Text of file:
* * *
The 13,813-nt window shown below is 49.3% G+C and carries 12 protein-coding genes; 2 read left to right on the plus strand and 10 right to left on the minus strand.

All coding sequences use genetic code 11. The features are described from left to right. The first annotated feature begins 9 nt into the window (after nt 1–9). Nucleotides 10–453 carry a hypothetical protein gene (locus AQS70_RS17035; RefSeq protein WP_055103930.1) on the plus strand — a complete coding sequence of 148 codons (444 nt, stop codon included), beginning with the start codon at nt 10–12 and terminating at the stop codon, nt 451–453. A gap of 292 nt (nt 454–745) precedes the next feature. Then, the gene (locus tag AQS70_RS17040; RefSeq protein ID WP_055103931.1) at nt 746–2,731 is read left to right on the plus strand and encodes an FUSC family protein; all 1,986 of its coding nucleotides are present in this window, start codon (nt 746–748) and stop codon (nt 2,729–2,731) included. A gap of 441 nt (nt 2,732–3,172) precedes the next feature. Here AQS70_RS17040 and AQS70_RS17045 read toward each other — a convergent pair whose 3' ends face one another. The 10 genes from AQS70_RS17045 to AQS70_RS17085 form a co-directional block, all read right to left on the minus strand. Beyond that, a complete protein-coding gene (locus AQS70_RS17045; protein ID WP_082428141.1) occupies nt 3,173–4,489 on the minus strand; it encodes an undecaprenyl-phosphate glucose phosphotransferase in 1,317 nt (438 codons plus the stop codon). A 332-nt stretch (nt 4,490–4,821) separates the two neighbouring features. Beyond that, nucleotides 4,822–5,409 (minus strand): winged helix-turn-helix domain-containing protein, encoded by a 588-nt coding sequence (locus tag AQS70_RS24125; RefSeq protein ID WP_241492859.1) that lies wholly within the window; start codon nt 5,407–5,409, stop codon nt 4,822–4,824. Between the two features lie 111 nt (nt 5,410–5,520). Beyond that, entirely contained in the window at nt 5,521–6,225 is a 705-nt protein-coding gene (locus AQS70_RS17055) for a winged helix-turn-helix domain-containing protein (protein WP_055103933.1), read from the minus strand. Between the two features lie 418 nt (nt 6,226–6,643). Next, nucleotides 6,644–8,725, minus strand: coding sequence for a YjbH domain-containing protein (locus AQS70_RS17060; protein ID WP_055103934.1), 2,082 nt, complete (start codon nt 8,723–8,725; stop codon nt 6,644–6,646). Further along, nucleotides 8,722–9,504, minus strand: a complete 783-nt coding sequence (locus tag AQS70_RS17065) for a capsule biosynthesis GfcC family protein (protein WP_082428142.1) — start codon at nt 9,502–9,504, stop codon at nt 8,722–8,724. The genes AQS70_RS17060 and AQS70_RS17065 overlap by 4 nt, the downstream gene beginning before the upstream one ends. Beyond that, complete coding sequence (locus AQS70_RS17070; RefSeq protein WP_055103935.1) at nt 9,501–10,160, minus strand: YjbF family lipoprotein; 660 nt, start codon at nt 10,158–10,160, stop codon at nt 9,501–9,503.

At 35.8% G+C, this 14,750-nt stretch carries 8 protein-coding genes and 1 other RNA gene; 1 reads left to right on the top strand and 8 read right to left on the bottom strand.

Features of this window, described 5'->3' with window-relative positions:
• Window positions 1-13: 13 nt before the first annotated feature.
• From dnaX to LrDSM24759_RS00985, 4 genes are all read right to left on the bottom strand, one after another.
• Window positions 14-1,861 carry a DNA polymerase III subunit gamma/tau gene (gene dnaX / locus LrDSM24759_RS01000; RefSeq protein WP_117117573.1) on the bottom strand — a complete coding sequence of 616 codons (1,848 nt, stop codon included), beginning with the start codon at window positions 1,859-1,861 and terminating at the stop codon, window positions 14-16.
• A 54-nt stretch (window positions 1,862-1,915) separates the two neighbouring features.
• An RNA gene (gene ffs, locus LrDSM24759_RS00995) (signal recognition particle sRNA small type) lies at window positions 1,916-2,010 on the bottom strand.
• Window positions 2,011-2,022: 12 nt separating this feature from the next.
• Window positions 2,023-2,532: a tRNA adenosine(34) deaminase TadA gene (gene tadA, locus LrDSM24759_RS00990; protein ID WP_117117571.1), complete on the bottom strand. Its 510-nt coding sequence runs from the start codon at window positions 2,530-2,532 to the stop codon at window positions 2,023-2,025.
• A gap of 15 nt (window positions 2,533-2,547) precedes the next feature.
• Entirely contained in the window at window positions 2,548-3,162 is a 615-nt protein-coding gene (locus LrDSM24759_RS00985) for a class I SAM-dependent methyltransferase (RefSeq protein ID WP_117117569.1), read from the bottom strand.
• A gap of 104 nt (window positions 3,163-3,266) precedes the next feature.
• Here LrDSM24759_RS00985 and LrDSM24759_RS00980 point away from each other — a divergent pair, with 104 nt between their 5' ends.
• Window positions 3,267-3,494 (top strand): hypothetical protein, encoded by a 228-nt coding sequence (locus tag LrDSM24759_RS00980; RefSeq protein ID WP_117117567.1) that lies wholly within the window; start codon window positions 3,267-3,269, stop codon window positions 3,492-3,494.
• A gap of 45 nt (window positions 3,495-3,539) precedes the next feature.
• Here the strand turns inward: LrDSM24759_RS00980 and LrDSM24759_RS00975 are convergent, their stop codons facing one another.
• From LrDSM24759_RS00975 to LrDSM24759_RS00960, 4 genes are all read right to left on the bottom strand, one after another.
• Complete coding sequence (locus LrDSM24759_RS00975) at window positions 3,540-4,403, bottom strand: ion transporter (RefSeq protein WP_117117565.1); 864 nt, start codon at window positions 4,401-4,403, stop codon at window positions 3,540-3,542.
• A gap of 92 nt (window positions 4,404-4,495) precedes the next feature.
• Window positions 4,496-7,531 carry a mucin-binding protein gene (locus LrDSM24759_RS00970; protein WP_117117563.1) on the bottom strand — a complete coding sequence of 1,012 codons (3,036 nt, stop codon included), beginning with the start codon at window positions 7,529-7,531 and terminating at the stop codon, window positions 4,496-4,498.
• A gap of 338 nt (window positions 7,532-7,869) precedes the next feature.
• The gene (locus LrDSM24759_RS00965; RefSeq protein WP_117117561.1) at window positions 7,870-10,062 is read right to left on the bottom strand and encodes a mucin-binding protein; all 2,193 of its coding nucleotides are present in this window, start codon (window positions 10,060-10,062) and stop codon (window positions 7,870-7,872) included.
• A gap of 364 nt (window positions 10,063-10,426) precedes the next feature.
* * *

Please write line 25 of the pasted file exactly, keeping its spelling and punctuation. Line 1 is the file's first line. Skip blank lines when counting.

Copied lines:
• A gap of 364 nt (window positions 10,063-10,426) precedes the next feature.